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CTUIR Youth Council empowers members to get involved in their community

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Whitman Wire – Written by Katherine Ellis, News Reporter

The Confederated Tribes of the Umatilla Indian Reservation’s (CTUIR) Youth Council encourages young tribal members to improve their communities, including advocating for environmental preservation across the Pacific Northwest.

The CTUIR Youth Council is open to CTUIR members between the ages 12 to 18.  It offers youth in the CTUIR community the chance to build professional leadership skills, as members are able to run for a number of positions. These positions include chair, vice chair, treasurer and secretary. Once they are elected, members work to find topics of interest to explore amongst themselves and bring to the larger youth community.

First-year Lindsey Pasena-Littlesky is a former chair of the CTUIR Youth Council. She spoke about the topics of focus for members of the council.

“We try to introduce land history [and] introduce our own tribal history. [We] create a foundation of who they are and where they’re from,” Pasena-Littlesky said. “We also try to introduce public speaking, financial literacy and definitely the opportunity of higher education.”

Now that she has aged out of the council, Pasena-Littlesky serves as a youth advisor.

Members of the council work to address issues they identify in their community, like recycling, carbon emissions, substance abuse and physical and mental health.

“Their role is basically to be a youth advocate,” Pasena-Littlesky said. “We may have 12 members, but there’s obviously 1,200 kids in our community. The way I always see it is you kind of just talk for them; [you] talk for your friends [and] talk for your siblings.”

Julie Taylor, the Department of Children and Family Services Director and CTUIR Youth Leadership Council Advisor, shared what she finds most rewarding about her experience with the Youth Council.

“[I think the most rewarding part is] listening to their thoughts and ideas as they serve their peers and community, so they can bring them to fruition to help our community,” Taylor said.

Photo contributed by Chloe Collins.

Pasena-Littlesky’s mother, Michelle VanPelt, talked about the respect CTUIR leadership has for members of the Youth Council.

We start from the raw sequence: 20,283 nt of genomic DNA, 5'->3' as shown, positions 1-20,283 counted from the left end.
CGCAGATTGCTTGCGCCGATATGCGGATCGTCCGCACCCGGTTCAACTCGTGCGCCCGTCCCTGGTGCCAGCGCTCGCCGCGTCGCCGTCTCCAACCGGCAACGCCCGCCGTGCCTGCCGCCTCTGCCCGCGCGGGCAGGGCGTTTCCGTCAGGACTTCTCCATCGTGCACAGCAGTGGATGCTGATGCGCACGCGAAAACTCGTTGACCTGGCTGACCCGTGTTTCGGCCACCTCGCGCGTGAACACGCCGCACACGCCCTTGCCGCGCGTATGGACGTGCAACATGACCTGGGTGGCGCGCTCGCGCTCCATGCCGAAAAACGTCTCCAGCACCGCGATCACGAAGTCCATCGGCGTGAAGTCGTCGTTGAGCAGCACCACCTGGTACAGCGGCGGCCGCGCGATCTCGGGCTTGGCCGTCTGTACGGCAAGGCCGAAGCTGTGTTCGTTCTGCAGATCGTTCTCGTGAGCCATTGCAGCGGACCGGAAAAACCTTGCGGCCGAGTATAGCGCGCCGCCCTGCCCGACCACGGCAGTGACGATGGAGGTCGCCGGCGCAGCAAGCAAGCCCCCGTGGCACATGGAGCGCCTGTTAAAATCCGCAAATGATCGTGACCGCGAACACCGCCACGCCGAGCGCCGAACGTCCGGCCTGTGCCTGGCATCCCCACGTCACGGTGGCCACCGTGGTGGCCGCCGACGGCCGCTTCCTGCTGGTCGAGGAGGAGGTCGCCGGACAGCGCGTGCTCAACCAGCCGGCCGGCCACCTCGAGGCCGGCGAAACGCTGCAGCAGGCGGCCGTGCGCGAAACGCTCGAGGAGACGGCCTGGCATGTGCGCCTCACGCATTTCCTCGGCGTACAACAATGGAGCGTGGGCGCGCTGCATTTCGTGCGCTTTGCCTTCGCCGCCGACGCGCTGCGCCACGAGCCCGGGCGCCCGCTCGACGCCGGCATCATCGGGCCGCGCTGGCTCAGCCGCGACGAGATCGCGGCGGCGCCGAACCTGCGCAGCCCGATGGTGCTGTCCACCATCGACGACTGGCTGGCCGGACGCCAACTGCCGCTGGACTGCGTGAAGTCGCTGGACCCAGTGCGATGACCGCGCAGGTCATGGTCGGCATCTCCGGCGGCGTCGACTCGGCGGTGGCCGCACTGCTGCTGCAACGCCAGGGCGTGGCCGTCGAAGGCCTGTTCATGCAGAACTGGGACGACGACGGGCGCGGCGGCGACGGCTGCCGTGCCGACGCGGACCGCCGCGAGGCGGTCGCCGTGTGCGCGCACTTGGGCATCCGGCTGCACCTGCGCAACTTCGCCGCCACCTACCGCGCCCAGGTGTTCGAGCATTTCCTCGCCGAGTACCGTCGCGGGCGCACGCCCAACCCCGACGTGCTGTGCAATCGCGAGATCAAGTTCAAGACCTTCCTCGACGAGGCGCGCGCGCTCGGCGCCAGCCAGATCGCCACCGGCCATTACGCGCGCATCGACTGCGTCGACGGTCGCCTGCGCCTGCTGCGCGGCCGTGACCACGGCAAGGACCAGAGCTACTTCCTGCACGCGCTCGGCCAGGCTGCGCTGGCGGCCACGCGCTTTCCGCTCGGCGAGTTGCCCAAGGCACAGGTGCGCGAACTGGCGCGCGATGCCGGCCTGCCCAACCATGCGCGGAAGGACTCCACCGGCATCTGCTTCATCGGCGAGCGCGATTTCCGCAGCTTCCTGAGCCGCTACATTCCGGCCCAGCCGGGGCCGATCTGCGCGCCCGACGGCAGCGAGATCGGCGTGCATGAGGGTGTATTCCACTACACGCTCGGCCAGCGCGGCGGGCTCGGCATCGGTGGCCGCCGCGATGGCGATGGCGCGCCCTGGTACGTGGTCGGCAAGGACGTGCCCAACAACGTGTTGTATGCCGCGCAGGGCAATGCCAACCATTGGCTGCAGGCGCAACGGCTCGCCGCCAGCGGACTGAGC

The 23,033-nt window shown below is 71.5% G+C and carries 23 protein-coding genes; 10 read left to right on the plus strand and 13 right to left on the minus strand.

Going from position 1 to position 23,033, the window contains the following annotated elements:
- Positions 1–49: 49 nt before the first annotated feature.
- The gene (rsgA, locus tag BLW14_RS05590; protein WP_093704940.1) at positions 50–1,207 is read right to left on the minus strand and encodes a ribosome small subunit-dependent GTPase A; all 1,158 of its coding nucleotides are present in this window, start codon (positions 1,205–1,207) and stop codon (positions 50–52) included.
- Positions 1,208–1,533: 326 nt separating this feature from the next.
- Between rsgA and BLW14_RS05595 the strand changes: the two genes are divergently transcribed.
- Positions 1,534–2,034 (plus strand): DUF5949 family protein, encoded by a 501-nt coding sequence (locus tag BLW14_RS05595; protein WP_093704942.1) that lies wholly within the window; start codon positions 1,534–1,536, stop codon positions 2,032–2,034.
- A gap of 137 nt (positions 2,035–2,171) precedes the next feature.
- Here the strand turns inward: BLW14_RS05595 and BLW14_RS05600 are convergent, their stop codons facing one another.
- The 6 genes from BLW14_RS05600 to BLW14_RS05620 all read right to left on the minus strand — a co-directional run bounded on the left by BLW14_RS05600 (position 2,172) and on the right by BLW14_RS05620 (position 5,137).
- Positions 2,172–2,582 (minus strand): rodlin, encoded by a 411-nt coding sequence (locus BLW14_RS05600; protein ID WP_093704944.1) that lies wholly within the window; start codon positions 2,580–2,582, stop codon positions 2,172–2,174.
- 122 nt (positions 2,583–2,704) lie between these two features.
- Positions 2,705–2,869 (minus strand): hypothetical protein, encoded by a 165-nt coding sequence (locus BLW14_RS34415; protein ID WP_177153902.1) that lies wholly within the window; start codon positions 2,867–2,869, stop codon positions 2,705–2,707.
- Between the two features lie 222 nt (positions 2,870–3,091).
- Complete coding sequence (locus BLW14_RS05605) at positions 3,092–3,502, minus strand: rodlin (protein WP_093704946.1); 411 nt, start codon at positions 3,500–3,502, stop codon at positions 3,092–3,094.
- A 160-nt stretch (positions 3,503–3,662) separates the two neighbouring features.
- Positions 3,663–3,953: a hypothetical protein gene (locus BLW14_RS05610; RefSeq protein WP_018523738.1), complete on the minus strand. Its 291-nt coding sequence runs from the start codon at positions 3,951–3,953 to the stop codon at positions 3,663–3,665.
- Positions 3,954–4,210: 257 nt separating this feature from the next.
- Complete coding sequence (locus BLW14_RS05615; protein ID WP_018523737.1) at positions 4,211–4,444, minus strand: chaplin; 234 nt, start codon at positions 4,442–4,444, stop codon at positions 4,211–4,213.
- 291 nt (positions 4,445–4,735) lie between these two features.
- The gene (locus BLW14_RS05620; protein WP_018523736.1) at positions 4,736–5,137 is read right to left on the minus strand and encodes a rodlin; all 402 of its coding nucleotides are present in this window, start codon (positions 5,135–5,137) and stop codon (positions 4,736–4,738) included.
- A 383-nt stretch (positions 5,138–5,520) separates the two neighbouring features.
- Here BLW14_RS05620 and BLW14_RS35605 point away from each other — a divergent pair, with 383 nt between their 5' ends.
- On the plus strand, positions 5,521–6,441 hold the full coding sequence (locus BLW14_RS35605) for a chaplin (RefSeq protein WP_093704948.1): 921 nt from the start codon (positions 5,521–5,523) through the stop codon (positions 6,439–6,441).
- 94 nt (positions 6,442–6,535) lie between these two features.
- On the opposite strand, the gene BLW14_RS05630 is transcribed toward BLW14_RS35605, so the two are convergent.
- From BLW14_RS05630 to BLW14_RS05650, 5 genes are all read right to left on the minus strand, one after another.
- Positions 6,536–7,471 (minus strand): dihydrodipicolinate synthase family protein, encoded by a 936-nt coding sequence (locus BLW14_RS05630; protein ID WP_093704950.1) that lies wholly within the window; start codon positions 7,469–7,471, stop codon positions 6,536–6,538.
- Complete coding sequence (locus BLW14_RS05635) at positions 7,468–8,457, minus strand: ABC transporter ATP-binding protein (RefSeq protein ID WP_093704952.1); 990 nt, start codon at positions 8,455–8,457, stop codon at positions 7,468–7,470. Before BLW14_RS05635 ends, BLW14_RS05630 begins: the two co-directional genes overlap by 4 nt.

“They genuinely value them and their perspective and voice for the community,” VanPelt said.

Pasena-Littlesky reflected on her own position as a Youth Council advisor, elaborating on the work she did.

“I’m kind of creating a different role where I’m teaching them more about how to attend conferences and how to public speak,” Pasena-Littlesky said. “There are lots of conferences and events going on where the younger youth get to advocate on behalf of themselves, their experiences and their priorities.”

Pasena-Littlesky, along with her friend and fellow council member Keyen Singer, has been working on a petition which calls for a meeting with President Biden and demands that he honor his promise to restore Indigenous lands and their resources.

The petition was created by Singer after her family’s way of life was heavily impacted by dams impeding the Snake River, limiting their ability to fish for salmon. Their appeal to Biden’s administration is made with urgency, as the dams are having a detrimental impact on the river’s salmon populations.

The petition claims that “if these dams aren’t removed soon, Snake River salmon will go extinct.”

Starting with 28 signatures and the efforts of the CTUIR Youth Council, council members have been touring conferences and presenting their petition to tribes throughout the Pacific Northwest. The petition has gained over 24,300 signatures and is nearly at its goal of 25,000.

“Survival of the salmon is important to all tribes of the Northwest, so [the CTUIR leadership] were really excited to see that this was a student-led initiative,” VanPelt said.

Pasena-Littlesky and the Youth Council will continue to attend conferences and share their petition in the upcoming months.